+
+# Rebuash will be used mainly when you want to squash and rebase
+# so that you don't have to go through the ordeal of rebasing
+# which would potencially bring conflicts that you would
+# rather avoid it at all possible.
+
+# rebuash takes a different strategy by merging with the target (upstream) branch
+# then resetting --soft onto the target branch to finish off with a new
+# revision
+
+# Valid options:
+# -u upstream branch (if it's not specified, it will be retrieved from current branch)
+# -m comment for the final revision (can be multiline)
+# --abort if the user wants to abort the rebuash operation
+# --continue if there was a previous conflict and the user wants to continue with the current rebuash operation
+
+UPSTREAM="" # upstream branch (will be retrieved from current branch if it is not provided)
+HEAD="" # the point where we started rebuash from (revision or branch, for messaging)
+HEAD_REV="" # point where we started the operation from (the revision)
+STEP="" # will be used when we need to continue to know in which step we are at the moment
+COMMENT="" # comment to be used on the final revision (might be empty)
+
+# actions
+START=true
+CONTINUE=false
+ABORT=false
+
+. git-sh-setup
+
+STATE_FILE="$GIT_DIR"/REBUASH_STATE
+
+function report_bug {
+    echo "You just hit a bug in git-rebuash"
+    echo "BUG: $1"
+    echo "Please, report this problem to the git mailing list and cc eantoranz at gmail.com"
+    exit 1
+}
+
+function save_state {
+    echo "UPSTREAM: $UPSTREAM" > "$STATE_FILE"
+    echo "HEAD: $HEAD" >> "$STATE_FILE"
+    echo "HEAD_REV: $HEAD_REV" >> "$STATE_FILE"
+    echo "STEP: $STEP" >> "$STATE_FILE"
+    echo "" >> "$STATE_FILE" # an empty line
+    echo "$COMMENT" >> "$STATE_FILE"
+}
+
+function read_state {
+    # read the content of state file and put it into the variables
+    if [ ! -f "$STATE_FILE" ]
+    then
+        echo Unexpected Error: Rebuash state file was expected to exist.
+        echo Aborting operation.
+        echo Please, notify the git mail list and explain them what the situation was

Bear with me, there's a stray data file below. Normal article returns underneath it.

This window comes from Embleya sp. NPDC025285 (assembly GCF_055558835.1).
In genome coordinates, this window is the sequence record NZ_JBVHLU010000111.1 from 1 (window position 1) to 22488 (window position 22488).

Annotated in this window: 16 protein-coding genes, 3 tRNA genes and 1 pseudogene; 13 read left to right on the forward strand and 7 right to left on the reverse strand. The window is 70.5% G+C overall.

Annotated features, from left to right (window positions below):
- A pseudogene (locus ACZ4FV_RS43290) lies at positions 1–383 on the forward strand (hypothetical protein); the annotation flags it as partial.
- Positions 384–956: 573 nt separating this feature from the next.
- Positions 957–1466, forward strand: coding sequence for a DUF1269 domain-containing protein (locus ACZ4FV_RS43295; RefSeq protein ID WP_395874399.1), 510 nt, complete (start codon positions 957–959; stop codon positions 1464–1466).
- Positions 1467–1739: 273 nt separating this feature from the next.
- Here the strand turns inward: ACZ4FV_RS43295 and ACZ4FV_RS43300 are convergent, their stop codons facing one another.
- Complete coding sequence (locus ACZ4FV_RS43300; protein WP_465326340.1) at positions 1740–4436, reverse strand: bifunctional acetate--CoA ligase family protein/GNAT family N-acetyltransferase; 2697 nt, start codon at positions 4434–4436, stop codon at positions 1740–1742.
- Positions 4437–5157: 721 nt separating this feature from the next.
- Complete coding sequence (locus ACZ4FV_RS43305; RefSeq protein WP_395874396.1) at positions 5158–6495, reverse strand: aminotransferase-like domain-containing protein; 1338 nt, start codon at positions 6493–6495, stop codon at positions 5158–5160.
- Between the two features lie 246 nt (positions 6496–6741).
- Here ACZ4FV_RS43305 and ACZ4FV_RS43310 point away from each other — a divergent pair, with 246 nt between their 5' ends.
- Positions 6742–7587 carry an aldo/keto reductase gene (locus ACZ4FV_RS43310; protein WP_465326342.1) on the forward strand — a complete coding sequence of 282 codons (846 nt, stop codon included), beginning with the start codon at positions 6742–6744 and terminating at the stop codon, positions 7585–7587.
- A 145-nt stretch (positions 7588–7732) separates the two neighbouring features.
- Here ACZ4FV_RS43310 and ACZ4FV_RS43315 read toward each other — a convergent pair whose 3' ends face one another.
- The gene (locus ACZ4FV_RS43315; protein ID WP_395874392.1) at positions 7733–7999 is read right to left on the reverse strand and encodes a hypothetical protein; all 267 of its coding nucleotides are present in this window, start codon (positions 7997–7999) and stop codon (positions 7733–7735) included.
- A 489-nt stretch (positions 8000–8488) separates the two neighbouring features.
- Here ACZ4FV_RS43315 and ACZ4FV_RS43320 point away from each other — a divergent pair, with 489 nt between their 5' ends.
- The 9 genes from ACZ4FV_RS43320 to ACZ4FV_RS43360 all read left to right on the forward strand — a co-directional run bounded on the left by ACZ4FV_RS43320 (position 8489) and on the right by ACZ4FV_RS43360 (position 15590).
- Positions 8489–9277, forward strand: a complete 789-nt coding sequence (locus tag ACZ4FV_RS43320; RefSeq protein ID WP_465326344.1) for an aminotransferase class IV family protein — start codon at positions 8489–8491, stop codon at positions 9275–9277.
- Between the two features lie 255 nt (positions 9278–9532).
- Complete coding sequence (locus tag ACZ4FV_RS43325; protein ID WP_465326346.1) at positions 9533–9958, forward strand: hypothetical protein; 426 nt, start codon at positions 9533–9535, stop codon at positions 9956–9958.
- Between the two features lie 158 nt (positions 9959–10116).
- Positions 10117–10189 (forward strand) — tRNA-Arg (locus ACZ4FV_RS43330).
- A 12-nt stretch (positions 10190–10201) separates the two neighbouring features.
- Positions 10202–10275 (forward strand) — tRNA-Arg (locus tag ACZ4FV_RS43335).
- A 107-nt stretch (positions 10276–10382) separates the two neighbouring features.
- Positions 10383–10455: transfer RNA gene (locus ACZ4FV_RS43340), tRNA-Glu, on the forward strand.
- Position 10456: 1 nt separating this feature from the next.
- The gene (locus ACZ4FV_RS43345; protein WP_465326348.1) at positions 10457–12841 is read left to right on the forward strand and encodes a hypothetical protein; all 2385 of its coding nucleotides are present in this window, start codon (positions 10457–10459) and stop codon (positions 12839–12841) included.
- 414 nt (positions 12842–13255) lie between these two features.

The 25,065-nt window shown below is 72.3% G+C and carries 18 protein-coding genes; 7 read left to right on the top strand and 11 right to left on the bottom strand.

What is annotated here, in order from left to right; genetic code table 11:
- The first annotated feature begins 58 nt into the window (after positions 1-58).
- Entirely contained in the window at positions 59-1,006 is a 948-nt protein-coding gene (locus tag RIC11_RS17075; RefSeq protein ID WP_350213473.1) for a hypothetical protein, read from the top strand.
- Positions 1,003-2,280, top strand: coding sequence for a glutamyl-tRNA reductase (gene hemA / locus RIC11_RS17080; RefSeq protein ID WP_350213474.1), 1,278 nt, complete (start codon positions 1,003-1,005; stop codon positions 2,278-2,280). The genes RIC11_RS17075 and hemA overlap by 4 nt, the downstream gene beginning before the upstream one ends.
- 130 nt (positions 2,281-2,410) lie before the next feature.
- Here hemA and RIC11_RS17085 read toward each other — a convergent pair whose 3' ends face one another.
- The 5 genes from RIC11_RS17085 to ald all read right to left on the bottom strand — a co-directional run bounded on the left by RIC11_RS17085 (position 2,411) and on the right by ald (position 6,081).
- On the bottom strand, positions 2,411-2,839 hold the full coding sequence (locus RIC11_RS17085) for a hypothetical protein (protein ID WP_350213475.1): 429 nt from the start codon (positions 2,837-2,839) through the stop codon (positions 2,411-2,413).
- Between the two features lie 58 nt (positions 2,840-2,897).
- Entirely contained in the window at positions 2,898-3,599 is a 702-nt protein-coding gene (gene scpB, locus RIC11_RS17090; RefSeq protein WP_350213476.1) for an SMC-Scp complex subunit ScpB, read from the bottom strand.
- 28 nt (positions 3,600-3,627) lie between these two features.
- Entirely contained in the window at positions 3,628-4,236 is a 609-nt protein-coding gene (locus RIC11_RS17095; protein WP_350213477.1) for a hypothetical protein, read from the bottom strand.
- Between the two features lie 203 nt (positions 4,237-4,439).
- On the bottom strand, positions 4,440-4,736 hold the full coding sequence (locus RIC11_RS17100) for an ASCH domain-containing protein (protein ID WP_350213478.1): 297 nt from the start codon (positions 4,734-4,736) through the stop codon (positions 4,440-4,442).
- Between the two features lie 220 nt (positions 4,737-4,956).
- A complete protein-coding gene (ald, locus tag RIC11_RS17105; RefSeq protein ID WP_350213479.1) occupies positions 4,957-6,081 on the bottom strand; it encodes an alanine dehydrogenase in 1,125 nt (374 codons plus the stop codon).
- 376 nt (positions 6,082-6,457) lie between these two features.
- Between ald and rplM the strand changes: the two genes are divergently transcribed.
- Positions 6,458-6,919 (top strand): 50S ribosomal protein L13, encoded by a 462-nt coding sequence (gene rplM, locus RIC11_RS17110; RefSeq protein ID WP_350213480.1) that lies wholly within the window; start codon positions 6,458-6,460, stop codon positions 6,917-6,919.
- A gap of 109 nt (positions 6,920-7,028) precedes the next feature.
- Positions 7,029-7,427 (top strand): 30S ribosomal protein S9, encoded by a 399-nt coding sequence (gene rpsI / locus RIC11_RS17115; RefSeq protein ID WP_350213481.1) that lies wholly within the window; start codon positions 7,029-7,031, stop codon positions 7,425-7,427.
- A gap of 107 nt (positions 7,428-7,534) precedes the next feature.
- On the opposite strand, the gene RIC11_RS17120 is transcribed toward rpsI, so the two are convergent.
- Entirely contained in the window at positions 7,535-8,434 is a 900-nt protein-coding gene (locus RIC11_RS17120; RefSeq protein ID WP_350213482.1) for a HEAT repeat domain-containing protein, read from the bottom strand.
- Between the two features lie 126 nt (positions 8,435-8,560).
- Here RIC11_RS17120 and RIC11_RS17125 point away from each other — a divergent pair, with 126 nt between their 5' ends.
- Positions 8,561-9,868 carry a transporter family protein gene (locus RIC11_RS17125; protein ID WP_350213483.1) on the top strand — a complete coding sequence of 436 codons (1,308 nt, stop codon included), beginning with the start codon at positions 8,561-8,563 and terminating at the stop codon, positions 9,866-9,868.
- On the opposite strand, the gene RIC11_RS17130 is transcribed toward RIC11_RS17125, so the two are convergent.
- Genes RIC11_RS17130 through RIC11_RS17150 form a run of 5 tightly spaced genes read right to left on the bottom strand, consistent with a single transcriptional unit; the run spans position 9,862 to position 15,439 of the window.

+        echo so that this bug can be taken care of.
+        exit 1
+    fi
+    UPSTREAM=$( head -n 1 "$STATE_FILE" | sed 's/UPSTREAM: //' )
+    HEAD=$( head -n 2 "$STATE_FILE" | tail -n 1 | sed 's/HEAD: //' )
+    HEAD_REV=$( head -n 3 "$STATE_FILE" | tail -n 1 | sed 's/HEAD_REV: //' )
+    STEP=$( head -n 4 "$STATE_FILE" | tail -n 1 | sed 's/STEP: //' )
+    # there is an empty line
+    COMMENT=$( tail -n +6 "$STATE_FILE" )
+}
+
+function remove_state {
+    if [ -f "$STATE_FILE" ]
+    then
+        rm -f "$STATE_FILE"
+    fi
+}
+
+function check_status {
+    if [ $CONTINUE == true ]
+    then
+        if [ $ABORT == true ]
+        then
+            echo Can\'t use --abort and --continue at the same time
+            exit 1
+        fi
+
+        # there has to be an state file
+        if [ ! -f "$STATE_FILE" ]
+        then
+            echo There\'s no rebuash session currently going on. Can\'t continue.
+            exit 1
+        fi
+    elif [ $ABORT == true ]
+    then
+        if [ ! -f "$STATE_FILE" ]
+        then
+            echo There\'s no rebuash session currently going on. Can\'t abort.
+            exit 1
+        fi
+    else
+        if [ $START != true ]
+        then
+            report_bug "START is set to false even though we were not aborting or continuing"
+        fi
+
+        if [ "$UPSTREAM" == "" ]
+        then
+            # as a fallback, try to get upstream from current branch
+            UPSTREAM=$( git rev-parse --abbrev-ref --symbolic-full-name @{u} 2> /dev/null )
+            if [ "$UPSTREAM" == "" ]
+            then
+                echo "Could not find out upstream branch. Please provide it with -u"
+                exit 1
+            else
+                echo Using $UPSTREAM as the upstream branch
+            fi
+        fi
+
+        # starting execution
+        # there must _not_ be anything going on
+        status=$( git status --short --untracked-files=no )
+        if [ "$status" != "" ]
+        then
+            echo Status is not clean before rebuashing.
+            echo Make sure to clean up your working tree before starting rebuash
+            exit 1
+        fi
+    fi
+}
+
+# Parse arguments
+function parse_options {
+
+    while true
+    do
+        value=$1
+        shift
+        if [ $? -ne 0 ]
+        then
+            # no more parameters
+            break
+        fi
+
+        if [ "$value" == "-u" ]
+        then
+            # user wants to specify the upstream branch
+            UPSTREAM="$1"
+            shift
+        elif [ "$value" == "-m" ]
+        then
+            # user wants to set up the comment for the commit
+            COMMENT="$1"